Regulation and Licensing
The primary regulation of airspace occurs through the air traffic management system discussed in the previous section. Air traffic controllers follow guidelines established by the FAA for everything from the distance between aircraft to the radio frequencies they use to communicate.
In the United States, the FAA is responsible for licensing virtually everything related to aerospace, including commercial space operations. There are 10 commercial space launches planned for 2007 [source: FAA Administrator's Fact Book].
The aerospace areas licensed or certified by the FAA include:
- Personnel (pilots, instructors, engineers, mechanics, air traffic controllers)
- Air traffic management facilities
- Commercial air freight facilities
- Commercial space launch facilities
- Commercial space vehicles
To be licensed, a person, place or object must meet the requirements set forth by the FAA to operate according to the rules of that particular license. For example, a pilot may receive a visual flight rules (VFR) license that allows him to operate an aircraft flying under 18,000 feet (5 486.4 meters), but the lowerst cloud layer cannot be lower than 1,000 feet (304.8 meters) and visibility must be 3 miles (4.8 km) or better. Unless the pilot gets an instrument flight rules (IFR) license, he may not pilot an aircraft flying above 3,000 feet or in reduced visibility.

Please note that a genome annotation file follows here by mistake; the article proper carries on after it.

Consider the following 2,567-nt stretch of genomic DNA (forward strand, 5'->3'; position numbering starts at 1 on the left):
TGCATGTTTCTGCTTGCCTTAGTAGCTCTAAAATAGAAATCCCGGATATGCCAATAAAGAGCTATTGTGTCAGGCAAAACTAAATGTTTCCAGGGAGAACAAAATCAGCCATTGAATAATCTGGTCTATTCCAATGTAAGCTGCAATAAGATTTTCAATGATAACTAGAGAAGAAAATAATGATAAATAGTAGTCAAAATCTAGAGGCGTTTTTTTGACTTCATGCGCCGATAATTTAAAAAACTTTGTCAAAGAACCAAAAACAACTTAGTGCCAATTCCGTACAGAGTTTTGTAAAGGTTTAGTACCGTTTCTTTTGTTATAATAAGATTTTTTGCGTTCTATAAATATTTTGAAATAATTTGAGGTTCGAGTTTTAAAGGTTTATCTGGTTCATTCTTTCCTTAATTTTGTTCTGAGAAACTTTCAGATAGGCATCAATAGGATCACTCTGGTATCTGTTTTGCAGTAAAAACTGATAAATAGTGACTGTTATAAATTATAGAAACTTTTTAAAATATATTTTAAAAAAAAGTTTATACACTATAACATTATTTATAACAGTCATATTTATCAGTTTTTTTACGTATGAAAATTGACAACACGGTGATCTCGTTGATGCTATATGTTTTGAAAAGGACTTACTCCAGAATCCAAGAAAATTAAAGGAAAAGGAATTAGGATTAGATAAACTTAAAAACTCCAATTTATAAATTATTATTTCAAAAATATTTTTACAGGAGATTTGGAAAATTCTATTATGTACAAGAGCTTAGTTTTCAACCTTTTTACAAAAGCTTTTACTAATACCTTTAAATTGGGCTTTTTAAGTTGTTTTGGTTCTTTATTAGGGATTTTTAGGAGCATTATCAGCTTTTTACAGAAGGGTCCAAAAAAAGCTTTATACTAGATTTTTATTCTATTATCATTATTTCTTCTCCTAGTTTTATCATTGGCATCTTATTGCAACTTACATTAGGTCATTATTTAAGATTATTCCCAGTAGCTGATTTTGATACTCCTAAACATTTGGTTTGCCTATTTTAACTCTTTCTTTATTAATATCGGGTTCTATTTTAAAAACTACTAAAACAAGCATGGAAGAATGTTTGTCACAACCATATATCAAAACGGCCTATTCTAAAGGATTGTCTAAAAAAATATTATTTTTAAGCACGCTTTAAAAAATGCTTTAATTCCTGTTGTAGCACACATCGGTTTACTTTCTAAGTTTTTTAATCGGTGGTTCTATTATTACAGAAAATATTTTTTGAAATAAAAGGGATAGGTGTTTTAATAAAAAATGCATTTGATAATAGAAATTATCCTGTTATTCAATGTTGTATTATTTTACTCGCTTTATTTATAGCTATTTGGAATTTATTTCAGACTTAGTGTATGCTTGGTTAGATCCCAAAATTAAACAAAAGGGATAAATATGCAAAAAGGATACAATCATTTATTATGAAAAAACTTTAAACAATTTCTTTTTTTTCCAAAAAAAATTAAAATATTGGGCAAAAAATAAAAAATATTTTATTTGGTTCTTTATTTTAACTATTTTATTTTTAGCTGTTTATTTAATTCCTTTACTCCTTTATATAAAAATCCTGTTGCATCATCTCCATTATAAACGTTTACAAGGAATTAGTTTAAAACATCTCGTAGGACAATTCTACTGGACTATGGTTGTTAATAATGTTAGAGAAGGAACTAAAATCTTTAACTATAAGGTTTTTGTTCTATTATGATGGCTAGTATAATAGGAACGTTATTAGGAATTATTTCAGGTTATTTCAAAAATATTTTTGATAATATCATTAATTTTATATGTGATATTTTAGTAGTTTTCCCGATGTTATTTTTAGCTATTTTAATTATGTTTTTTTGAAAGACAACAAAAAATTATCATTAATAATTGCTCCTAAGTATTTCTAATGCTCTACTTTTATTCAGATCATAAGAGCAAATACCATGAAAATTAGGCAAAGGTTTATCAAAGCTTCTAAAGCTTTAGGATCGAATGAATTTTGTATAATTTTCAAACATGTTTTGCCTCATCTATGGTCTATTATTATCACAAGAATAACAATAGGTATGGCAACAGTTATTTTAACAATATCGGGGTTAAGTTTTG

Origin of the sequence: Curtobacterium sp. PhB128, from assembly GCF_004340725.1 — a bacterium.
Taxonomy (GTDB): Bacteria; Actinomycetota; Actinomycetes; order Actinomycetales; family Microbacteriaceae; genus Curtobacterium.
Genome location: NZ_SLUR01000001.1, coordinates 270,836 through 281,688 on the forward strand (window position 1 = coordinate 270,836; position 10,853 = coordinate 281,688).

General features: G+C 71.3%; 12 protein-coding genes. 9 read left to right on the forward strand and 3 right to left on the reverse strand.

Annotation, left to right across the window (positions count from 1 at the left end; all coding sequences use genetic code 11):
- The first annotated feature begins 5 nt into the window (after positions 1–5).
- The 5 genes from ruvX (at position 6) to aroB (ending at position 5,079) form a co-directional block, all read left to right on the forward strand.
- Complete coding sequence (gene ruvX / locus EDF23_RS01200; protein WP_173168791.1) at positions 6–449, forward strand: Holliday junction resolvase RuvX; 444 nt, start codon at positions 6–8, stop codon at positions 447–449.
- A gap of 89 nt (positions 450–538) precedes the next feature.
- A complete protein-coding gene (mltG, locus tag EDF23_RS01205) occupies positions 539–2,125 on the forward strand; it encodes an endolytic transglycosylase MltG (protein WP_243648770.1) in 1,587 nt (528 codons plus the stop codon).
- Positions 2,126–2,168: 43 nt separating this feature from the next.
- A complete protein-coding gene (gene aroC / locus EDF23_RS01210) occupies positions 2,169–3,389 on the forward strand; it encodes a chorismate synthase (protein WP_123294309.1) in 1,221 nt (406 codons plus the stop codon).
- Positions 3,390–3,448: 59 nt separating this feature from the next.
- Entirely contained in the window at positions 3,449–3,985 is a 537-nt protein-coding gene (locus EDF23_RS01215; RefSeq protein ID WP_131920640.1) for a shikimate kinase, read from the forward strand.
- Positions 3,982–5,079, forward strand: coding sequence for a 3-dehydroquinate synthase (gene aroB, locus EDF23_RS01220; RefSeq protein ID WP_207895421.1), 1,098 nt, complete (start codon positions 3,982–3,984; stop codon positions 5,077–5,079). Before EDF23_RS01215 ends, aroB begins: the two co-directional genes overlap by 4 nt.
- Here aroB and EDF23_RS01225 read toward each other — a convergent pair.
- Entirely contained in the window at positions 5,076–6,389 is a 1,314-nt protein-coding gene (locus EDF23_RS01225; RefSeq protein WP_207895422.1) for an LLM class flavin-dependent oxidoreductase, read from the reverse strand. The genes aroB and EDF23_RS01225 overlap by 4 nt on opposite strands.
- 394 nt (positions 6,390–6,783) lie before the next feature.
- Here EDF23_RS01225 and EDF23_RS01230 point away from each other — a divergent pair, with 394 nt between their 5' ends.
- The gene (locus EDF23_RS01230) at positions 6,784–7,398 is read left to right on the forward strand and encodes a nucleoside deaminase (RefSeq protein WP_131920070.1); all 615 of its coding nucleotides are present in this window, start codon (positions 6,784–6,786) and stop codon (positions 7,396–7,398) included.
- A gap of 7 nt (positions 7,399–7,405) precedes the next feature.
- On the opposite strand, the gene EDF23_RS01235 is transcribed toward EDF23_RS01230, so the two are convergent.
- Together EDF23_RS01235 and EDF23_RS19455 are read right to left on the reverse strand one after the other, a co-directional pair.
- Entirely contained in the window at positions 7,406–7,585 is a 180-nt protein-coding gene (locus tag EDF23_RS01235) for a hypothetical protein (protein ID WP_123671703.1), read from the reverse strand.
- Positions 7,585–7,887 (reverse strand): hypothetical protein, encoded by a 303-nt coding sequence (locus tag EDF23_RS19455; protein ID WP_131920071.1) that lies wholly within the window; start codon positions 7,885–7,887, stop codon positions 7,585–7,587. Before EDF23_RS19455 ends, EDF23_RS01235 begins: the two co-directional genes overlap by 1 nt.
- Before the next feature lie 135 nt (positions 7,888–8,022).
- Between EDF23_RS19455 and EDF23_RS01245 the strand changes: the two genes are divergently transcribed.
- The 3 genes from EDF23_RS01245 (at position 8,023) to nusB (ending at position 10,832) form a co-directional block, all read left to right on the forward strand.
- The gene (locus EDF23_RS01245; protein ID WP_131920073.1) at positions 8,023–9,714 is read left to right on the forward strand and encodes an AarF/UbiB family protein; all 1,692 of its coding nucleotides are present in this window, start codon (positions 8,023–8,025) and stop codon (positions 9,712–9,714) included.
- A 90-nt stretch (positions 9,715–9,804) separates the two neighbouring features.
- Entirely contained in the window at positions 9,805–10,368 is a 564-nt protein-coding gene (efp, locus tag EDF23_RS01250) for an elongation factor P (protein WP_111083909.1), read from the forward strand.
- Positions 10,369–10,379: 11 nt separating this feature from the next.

The FAA expects that there will be more than 230,000 active aircraft in the United States by 2009 and that the ARTCCs will be routing more than 50 million flights that year [source: FAA Administrator's Fact Book]. With so much traffic in the air, safety is a major concern. The FAA sets safety standards for all facets of aviation, from the equipment and structure of the aircraft to the amount of fatigue or stress that the pilot can endure in a work shift.
The FAA has the authority to ground a pilot, an aircraft or an entire airline if it feels that there is reasonable doubt as to the ability of that entity to operate safely. "Grounding" means that a person or craft cannot fly until the FAA provides clearance to do so. For example, if an airline has a couple of planes that fail inspection, the FAA has the authority to ground the entire airline until the agency is assured that everything is in compliance.
Although the FAA ensures air travel safety, the agency does not look into the causes of plane crashes. The National Transportation Safety Board (NTSB) is the independent federal agency that investigates all transportation-related accidents. You can learn more about the NTSB in the article How Black Boxes Work.
According to the FAA Administrator's Fact Book, there were 616 aviation-related fatalities in the United States in 2005. Let's compare that to the other forms of transportation:
|Transportation Type||Fatalities in 2005|
In 2005, even boating and train accidents claimed more lives than aircraft accidents. Statistically speaking, flying is safer than driving, yet most people who are afraid to fly don't think twice about hopping in their car or truck.